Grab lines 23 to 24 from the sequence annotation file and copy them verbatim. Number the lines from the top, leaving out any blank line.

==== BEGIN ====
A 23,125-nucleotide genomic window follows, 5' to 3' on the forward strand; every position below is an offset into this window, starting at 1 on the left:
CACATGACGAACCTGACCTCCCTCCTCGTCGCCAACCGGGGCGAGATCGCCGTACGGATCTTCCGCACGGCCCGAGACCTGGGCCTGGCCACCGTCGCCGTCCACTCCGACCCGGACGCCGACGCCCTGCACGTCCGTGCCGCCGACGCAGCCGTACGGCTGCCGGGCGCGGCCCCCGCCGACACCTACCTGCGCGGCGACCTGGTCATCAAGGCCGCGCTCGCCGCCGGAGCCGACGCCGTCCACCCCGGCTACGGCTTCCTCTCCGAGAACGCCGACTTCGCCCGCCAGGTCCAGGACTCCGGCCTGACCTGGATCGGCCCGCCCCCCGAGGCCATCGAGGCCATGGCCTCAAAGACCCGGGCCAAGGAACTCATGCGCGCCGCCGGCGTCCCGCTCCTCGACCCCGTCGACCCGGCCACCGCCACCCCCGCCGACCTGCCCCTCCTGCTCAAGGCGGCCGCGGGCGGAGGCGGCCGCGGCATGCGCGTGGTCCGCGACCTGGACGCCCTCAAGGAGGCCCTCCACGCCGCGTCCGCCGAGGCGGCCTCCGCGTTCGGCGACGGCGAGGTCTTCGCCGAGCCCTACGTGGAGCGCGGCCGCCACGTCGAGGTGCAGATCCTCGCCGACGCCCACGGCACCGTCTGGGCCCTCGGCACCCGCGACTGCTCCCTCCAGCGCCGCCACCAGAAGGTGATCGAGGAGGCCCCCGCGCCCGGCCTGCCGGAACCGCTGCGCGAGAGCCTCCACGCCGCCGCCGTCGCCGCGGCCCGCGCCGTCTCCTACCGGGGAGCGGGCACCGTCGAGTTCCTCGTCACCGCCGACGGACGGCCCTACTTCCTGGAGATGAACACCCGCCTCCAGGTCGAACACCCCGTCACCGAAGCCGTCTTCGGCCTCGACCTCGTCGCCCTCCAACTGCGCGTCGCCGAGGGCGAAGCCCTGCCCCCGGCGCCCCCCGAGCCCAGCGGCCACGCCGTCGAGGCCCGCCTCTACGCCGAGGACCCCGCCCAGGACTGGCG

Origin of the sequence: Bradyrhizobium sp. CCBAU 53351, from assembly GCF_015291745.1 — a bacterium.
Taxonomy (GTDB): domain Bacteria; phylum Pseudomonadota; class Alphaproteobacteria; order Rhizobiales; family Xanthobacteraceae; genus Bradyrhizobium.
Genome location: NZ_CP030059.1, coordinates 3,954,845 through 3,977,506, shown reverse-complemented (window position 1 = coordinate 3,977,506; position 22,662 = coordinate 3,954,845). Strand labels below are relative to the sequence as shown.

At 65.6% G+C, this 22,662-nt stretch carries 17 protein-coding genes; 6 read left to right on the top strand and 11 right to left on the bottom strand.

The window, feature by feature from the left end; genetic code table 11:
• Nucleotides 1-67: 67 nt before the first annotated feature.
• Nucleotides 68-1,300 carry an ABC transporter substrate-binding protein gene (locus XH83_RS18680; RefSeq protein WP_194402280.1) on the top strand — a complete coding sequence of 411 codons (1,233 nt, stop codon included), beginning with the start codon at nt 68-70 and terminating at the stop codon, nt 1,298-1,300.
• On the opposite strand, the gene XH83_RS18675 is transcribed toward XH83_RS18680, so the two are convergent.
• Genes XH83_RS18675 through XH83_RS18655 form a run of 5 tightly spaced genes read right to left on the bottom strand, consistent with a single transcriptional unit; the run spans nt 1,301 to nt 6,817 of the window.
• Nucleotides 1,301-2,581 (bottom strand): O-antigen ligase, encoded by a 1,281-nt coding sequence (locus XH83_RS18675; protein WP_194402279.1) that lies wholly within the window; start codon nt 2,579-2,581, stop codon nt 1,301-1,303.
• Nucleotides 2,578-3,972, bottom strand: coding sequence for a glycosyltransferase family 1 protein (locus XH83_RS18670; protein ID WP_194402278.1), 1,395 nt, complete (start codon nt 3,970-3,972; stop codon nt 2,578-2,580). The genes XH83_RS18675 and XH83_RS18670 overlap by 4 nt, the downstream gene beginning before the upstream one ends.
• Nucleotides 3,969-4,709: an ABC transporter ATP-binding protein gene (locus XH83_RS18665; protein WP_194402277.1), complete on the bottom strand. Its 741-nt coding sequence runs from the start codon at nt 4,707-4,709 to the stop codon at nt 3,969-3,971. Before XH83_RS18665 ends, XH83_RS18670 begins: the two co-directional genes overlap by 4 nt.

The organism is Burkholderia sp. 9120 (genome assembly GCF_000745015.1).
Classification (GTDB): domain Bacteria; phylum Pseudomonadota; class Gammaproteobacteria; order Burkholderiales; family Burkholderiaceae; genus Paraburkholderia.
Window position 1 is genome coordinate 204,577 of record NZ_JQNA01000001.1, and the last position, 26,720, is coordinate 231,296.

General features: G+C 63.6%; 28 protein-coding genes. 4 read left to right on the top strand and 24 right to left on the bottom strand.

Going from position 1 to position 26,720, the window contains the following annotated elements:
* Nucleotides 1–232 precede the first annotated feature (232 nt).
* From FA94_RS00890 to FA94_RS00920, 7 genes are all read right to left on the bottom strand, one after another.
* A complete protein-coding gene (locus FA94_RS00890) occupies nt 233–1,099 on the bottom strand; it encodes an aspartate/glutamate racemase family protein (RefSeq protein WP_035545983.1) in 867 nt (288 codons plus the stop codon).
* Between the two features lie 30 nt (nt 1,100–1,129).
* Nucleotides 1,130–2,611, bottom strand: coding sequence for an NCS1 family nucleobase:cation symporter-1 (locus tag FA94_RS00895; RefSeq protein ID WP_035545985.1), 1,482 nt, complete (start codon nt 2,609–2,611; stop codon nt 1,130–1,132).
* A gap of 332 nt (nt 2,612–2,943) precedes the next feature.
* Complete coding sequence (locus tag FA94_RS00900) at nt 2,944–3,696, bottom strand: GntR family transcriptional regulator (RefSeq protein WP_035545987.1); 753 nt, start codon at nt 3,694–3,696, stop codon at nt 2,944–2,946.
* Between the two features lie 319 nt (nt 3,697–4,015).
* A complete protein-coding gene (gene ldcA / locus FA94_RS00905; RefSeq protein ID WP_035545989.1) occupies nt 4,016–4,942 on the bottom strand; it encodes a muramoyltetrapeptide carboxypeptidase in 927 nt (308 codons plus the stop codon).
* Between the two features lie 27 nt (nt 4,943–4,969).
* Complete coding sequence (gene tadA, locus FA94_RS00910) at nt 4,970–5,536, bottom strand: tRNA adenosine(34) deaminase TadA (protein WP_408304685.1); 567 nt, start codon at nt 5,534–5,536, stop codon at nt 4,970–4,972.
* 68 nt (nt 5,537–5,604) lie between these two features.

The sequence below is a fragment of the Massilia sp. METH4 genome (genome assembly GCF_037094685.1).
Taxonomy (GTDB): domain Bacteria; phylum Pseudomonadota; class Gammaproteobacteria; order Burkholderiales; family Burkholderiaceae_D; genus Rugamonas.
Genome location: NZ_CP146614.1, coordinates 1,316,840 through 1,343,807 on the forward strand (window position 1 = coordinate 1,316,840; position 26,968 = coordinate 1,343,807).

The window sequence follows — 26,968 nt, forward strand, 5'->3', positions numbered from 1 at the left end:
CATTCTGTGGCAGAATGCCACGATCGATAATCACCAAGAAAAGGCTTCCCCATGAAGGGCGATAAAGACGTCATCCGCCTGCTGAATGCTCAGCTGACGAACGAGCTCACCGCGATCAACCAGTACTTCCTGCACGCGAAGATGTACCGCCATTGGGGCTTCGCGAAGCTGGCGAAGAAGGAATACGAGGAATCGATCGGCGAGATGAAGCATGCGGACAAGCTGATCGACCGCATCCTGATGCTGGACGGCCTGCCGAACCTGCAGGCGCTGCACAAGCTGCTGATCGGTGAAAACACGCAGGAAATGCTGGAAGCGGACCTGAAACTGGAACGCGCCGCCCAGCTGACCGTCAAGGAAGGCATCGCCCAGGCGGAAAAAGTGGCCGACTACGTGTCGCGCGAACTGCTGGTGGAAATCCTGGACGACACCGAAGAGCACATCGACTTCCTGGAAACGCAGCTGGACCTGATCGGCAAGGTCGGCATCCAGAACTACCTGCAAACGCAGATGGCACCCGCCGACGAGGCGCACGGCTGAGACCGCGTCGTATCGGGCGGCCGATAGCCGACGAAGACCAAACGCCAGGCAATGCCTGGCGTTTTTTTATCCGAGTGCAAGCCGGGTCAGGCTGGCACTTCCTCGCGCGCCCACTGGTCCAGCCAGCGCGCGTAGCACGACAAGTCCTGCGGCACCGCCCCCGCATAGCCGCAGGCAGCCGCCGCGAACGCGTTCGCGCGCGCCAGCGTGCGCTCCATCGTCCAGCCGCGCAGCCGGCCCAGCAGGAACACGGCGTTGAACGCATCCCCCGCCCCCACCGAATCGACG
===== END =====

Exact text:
* Between the two features lie 30 nt (nt 1,100–1,129).
* Nucleotides 1,130–2,611, bottom strand: coding sequence for an NCS1 family nucleobase:cation symporter-1 (locus tag FA94_RS00895; RefSeq protein ID WP_035545985.1), 1,482 nt, complete (start codon nt 2,609–2,611; stop codon nt 1,130–1,132).